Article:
This 3M tape has ultra thin adhesive so two or more layers don't cause a problem with the sewing machine. Two sided tapes are vastly different, there can be some with very thick adhesive; avoid those. You can use 1/4" tape too.

My approach to skiving is to get there in three passes:
  1. Take the edge down about 2/3rds thickness and 1/8" in. 
  2. This leaves a ridge to remove so I take that from 1/2 way into the 1/8" skive all the way to the 1/2" line. (I usually scribe the 1/2" line)
  3. Lastly I take the edge down to a fine edge. 
See YT Video

Feeling and looking at the edge is important to know that you have got it down to a nice smooth taper.

Here I use the Carreducker method: a piece of sand paper attached to a plank on one side and a piece of leather on the other. I like to use a high quality 220 paper, if you are only touching up the edge one piece of paper may last years. If you are starting a new blade use 120 grit.
Some people are convinced that you need polishing compound on the strop side... I say no, I never use any. My secret is to us an oil tanned leather for the strop. I have a nice piece of Latigo Side Burgundy it has served me well for years.
What's the point of the strop? The strop is to remove the little burr on the edge of the steel. This little burr referred to as the "wire edge" it will always be there, it easily gets broken off by the repeated stropping back and forth. The burr can be felt with your finger tips. I use the "sticks in your finger nail" method of confirming my success.
Remember also you can look right down at the edge of the knife, if you see any light reflected then you know you have a little more work to do.
See YT Video

Wednesday, May 13, 2015

Shoe Making: Men's Summer Sandal SV10

For the summer in Michigan the sandal must be more open.

I made 6 development "lefts" to get the pattern refined.
 I reused the soles for this pair, they will be worn until they are worn out!
 I just ordered some Vibram build-up and out-sole sheet and am in the middle of making a "casual" Saddle tan pair and a fully hemmed "dress" pair in a very dark Cordovan like color.
Sandals are harder to make than fully closed shoes because alignment, position, and the development of the negative space is more dramatic and easier to pull out of place than are fully closed uppers.

With fully closed uppers all of these details remain in relation to one another.

I am a firm believer in having the buckle or Velcro adjustment on the inside of the shoe and not on the outside IF it is to be used regularly; this facilitates the very comfortable crossing the leg while putting them on by having the adjustment easy to access.

Completed the "Casual" and "Dress" pairs today!
The Casuals are raw edged.
The Dress pair are fully hemmed.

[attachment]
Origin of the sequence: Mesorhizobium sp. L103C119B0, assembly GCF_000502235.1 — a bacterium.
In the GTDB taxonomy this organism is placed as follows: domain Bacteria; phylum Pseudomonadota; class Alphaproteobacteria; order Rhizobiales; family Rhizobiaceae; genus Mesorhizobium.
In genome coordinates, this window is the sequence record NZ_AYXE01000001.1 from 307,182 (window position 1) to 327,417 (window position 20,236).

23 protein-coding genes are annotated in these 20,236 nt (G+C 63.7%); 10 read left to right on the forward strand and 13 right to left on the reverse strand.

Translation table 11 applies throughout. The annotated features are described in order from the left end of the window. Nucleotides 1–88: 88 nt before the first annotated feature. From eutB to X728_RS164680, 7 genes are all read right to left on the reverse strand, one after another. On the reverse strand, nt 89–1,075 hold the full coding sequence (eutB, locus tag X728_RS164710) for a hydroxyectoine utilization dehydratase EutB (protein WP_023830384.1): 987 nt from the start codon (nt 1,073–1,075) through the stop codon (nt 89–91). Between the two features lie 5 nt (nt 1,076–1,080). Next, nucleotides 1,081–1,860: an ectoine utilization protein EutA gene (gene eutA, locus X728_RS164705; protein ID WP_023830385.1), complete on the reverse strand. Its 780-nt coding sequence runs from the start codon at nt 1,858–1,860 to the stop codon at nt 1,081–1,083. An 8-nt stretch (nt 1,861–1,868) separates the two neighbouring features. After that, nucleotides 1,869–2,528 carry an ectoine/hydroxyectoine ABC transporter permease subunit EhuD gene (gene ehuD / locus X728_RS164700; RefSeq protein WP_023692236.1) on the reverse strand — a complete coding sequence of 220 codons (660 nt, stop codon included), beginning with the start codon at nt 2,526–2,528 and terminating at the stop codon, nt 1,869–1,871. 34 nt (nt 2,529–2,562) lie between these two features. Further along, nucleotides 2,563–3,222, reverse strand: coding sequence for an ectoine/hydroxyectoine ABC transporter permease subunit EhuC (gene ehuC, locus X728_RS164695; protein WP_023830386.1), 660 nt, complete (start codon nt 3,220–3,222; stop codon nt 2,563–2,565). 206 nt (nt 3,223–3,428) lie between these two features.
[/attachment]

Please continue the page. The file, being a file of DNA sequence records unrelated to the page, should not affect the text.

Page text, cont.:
Good quality Horween leather on both.
I'm all set for summer 2015 with three pair of sandals.

Saturday, March 28, 2015

Shoe Making: Men's Winter Sandal Development

I finally got my latest Men's sandal design complete. I have developed the pattern and the process for this specific type of lasted sandal.
One of the tricks is to stitch up the entire upper and add the velcro or buckle after the shoe is off the last.
The full sides is the design type I was going for.

Tuesday, March 3, 2015

Shoe Making: Women's Custom Shank - Insole

Over the years I have tried almost every way imaginable to make High Heel insoles for my theatrical works and have settled on this method as my 1st choice.

For me it is not a place to spend a lot of time and once you've been thru the process it is really straight forward.

1st go to the next few Estate sales in your area and buy heeled shoes that are close to the same height as you are planning. I would say plus or minus a 1/2" height and plus or minus 1 shoe size will be fine. Get a couple they are cheep.

Next (this is fun but takes some practice) tear them apart. This is a great excuse to take shoes apart and see what the production house does. The heel is on really well and I recommend putting it into a vice and hammering a large screwdriver in between (two one from each side) the heel (usually plastic) and the sole. Carefully pry all around until it comes loose. Or take it to a shoe repair man, he'll have it off in seconds.

They look like this, you don't care about the BoF area that will be made to fit your last.
This very hard cardboard material is extremely durable and has the Shank imbedded into it; thats what we are after.

There are two ways to re-curve the shank encased in the insole. The trick is to go slow and make an absolute match to your last. Technically the shank is a piece of hardened or spring steel, it will bend to a new shape if moved far enough, if you use the hammer method hold the piece with a pair of pliers. Its trial and error until you get the shape correct, make it exact because you don't want to revisit this step later.

Skive and and glue two over size pieces of leather as shown.

Form to your last in your favorite manner.

Cut and grind to fit.

If you are reattaching the old heel or any production heel and the height does not exactly match your last you must regrind the mating surfaces so that the heel looks and lands in the right spot.

Attachment of the heel is critical and time consuming but done correctly the 1st time you will never have to rework it. Of all of your construction the heel attachment is paramount! it must not come off during use.
Use the holes where the original fasteners were in the insole we have scavenged, do not bother trying to drill thru the shank, it will never happen.

Good luck, Tom